YouTube no longer pays. Good news and bad news.
Good news if you are a big YouTuber and bad news if you are not.
I have just received a generic email from YouTube informing about their YouTube Partner Program changes. And one major change is about how small creators are paid… not.
According to the new game rules there are two requirements you have to meet to be able to monetise your content:
1. Have not less than 4,000 hours of watch time in the past year, and
2. Have not less than 1,000 subscribers.
And if you haven’t done it yet, your hard work over the past year has not paid off. Wait, what?!
YouTube says that they “need more safeguards in place to protect creator revenue across the YouTube ecosystem”. Well, quite vague to be honest and if you are not making that threshhold you have an absolute right to question how fair such decision is. And although they give you 30 days to meet the new requirements and even though you may find a way to get hundreds more subscribers in a month time, it is the watch time that will still be a big obstacle.
On the other hand, if you are a lucky star who has 2,000 or even 9K subscribers and will continue earning money off YouTube, you may think that the change is good because there will be more quality content to share your space with. But is it? And how safe are you? YouTube may as likely raise the bar one more time in the future. Say to 10K… or 100K, not to speak about watch time. Wouldn’t that mean that years of your hard work might be gone? Are you ready to take that risk? And it’s a hack of a risk, to say the least.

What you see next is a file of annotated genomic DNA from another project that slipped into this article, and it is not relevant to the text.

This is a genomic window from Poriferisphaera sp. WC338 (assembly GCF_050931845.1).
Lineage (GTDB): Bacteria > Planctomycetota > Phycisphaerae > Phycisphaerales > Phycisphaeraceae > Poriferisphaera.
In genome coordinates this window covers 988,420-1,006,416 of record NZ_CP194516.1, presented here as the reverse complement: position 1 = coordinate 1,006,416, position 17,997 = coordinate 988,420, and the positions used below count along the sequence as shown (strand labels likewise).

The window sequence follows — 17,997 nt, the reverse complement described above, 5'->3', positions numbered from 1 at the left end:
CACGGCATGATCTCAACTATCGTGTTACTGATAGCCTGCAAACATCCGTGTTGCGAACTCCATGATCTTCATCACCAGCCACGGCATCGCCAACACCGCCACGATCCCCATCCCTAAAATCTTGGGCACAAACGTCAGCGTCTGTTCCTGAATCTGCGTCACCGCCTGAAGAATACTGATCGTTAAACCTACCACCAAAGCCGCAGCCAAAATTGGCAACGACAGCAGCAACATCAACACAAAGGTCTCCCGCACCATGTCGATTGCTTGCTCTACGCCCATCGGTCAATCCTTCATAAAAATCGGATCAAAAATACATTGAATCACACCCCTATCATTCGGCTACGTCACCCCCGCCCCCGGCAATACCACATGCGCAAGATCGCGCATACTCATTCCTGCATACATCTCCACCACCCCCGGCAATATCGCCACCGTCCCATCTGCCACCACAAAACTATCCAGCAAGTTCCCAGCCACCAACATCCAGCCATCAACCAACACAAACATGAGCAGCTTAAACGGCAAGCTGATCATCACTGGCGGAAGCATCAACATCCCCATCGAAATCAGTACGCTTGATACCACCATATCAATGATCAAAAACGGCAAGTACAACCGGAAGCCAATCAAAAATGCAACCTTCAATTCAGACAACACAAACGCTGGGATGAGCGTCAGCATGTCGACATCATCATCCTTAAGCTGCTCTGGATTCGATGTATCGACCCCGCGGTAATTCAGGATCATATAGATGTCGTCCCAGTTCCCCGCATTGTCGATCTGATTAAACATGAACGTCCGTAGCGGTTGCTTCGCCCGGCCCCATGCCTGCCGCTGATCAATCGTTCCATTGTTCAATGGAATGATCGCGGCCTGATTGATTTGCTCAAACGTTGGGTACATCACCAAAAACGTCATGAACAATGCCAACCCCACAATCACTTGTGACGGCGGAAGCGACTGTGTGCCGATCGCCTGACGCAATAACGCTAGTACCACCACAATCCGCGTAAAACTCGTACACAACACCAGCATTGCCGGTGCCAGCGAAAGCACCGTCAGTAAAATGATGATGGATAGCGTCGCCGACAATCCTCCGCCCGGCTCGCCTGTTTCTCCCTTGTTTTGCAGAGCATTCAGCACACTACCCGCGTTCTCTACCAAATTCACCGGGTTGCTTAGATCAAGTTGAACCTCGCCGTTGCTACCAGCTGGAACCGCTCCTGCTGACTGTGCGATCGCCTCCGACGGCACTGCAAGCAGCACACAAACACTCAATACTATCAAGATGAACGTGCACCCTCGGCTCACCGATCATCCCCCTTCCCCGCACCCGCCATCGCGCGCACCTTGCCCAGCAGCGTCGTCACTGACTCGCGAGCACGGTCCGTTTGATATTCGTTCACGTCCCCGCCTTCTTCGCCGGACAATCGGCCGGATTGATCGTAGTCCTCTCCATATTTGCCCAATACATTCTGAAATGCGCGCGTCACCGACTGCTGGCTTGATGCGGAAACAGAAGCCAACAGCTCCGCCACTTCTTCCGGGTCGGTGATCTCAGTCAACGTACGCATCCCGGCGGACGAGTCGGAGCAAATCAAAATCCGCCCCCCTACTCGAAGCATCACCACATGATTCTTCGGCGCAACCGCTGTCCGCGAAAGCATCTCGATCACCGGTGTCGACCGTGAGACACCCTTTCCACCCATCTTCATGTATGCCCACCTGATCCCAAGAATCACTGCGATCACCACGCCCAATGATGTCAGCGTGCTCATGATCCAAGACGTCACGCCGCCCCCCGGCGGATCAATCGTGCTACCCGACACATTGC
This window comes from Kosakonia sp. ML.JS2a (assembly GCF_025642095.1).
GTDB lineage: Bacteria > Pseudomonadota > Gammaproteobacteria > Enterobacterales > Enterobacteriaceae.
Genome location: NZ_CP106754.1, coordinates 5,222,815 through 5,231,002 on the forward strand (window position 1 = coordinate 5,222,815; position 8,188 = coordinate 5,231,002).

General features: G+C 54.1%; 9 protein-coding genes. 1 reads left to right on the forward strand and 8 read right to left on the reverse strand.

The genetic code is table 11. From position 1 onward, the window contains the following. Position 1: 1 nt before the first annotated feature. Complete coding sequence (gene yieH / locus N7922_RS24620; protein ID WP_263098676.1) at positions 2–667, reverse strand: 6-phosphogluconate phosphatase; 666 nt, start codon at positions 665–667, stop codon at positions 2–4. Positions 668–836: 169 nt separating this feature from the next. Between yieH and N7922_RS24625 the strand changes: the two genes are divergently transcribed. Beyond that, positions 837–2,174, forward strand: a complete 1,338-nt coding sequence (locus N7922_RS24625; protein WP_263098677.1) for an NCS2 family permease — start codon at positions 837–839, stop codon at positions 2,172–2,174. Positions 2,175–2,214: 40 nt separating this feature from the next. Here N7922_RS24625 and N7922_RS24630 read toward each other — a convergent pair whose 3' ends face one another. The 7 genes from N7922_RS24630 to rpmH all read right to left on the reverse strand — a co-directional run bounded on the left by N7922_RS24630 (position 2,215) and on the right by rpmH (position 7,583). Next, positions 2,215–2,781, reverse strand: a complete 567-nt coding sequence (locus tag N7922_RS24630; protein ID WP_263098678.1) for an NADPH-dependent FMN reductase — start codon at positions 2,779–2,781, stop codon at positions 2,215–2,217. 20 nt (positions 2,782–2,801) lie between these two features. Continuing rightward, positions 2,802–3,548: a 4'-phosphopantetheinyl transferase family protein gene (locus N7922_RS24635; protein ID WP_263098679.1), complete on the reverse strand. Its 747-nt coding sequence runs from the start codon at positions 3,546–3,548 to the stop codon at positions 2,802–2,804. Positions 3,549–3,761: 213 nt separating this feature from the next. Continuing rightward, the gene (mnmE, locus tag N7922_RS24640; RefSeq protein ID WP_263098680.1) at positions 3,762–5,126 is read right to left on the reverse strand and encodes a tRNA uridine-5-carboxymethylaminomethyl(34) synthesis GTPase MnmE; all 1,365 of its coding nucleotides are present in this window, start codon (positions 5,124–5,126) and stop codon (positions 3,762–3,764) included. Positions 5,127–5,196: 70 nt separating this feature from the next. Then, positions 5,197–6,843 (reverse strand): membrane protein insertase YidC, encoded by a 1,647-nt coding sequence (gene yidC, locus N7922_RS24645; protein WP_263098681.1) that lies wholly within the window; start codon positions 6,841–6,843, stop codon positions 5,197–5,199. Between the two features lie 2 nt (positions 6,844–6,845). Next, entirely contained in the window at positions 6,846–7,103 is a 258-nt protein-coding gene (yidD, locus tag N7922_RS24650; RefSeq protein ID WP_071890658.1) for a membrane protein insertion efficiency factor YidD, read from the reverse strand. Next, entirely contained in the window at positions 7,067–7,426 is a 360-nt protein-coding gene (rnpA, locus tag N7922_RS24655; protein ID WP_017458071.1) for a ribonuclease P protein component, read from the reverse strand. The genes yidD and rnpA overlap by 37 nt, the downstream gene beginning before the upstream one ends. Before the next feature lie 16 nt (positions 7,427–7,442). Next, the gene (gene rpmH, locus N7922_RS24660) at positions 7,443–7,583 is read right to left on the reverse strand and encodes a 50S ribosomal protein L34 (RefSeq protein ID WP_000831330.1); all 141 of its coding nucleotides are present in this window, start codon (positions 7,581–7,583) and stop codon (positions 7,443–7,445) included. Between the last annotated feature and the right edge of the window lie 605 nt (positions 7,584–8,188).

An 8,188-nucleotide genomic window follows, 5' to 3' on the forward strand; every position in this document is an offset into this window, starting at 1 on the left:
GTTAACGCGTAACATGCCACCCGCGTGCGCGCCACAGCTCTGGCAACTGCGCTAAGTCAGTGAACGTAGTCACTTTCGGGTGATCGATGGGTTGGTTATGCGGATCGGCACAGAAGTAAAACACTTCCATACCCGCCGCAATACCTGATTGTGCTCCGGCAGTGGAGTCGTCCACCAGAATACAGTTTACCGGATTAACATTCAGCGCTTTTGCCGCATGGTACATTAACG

All of this brings me to the main question: are there YouTube alternatives for creators? Is there any other platform that gives creators a chance to earn off their stuff or not? And if not, it might be a good time to think about creating one.
Casey Neistat, one of the YouTube influencers, whom I have been following for quite some time now, isn’t likely to be affected by any of this. But he did mention in his vlogs quite frequently as to how bad YouTube is in serving its creators. And also… oh well, that there might be another alternative to YouTube very soon if the platform continues to stay arrogant to the voice of its main income source – people creating videos.
So, with everything above in mind, it is quite questionable whether YouTube has helped its ecosystem or not. What do you think? And most importantly, what other platforms do you know of that might already be a good alternative to YouTube monetisation options or are likely to become in the near future?
… barely forgot. Here is the note I am talking about:
I will see you in my next post.